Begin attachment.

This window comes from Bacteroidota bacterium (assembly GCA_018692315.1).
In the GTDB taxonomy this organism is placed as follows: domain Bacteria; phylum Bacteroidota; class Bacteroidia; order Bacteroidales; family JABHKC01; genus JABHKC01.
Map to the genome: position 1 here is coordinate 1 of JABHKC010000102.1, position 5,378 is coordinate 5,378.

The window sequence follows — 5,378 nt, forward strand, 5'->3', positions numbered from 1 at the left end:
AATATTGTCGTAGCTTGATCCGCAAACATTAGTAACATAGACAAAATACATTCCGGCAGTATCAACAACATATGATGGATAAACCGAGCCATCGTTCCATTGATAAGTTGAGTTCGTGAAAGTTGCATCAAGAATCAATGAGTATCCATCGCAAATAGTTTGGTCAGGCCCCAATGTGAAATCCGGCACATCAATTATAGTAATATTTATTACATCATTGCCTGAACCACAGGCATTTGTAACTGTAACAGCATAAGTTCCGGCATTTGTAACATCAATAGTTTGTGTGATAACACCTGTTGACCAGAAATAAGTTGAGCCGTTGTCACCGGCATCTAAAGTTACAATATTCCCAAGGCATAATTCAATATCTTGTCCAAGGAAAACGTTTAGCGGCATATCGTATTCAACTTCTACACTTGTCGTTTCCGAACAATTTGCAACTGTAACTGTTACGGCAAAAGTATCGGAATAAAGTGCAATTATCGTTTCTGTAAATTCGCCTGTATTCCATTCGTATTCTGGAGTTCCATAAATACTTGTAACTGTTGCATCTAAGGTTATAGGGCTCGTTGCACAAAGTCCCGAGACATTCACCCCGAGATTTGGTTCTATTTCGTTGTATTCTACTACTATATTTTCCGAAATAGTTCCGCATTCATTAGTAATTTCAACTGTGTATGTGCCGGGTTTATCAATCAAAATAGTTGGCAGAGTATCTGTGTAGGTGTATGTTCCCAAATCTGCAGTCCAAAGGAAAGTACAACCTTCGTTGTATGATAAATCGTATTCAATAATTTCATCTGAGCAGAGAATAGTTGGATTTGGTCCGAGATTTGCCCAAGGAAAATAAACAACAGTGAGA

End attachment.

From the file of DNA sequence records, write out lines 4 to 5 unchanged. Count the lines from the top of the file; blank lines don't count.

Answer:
The window sequence follows — 5,378 nt, forward strand, 5'->3', positions numbered from 1 at the left end:
AATATTGTCGTAGCTTGATCCGCAAACATTAGTAACATAGACAAAATACATTCCGGCAGTATCAACAACATATGATGGATAAACCGAGCCATCGTTCCATTGATAAGTTGAGTTCGTGAAAGTTGCATCAAGAATCAATGAGTATCCATCGCAAATAGTTTGGTCAGGCCCCAATGTGAAATCCGGCACATCAATTATAGTAATATTTATTACATCATTGCCTGAACCACAGGCATTTGTAACTGTAACAGCATAAGTTCCGGCATTTGTAACATCAATAGTTTGTGTGATAACACCTGTTGACCAGAAATAAGTTGAGCCGTTGTCACCGGCATCTAAAGTTACAATATTCCCAAGGCATAATTCAATATCTTGTCCAAGGAAAACGTTTAGCGGCATATCGTATTCAACTTCTACACTTGTCGTTTCCGAACAATTTGCAACTGTAACTGTTACGGCAAAAGTATCGGAATAAAGTGCAATTATCGTTTCTGTAAATTCGCCTGTATTCCATTCGTATTCTGGAGTTCCATAAATACTTGTAACTGTTGCATCTAAGGTTATAGGGCTCGTTGCACAAAGTCCCGAGACATTCACCCCGAGATTTGGTTCTATTTCGTTGTATTCTACTACTATATTTTCCGAAATAGTTCCGCATTCATTAGTAATTTCAACTGTGTATGTGCCGGGTTTATCAATCAAAATAGTTGGCAGAGTATCTGTGTAGGTGTATGTTCCCAAATCTGCAGTCCAAAGGAAAGTACAACCTTCGTTGTATGATAAATCGTATTCAATAATTTCATCTGAGCAGAGAATAGTTGGATTTGGTCCGAGATTTGCCCAAGGAAAATAAACAACAGTGAGA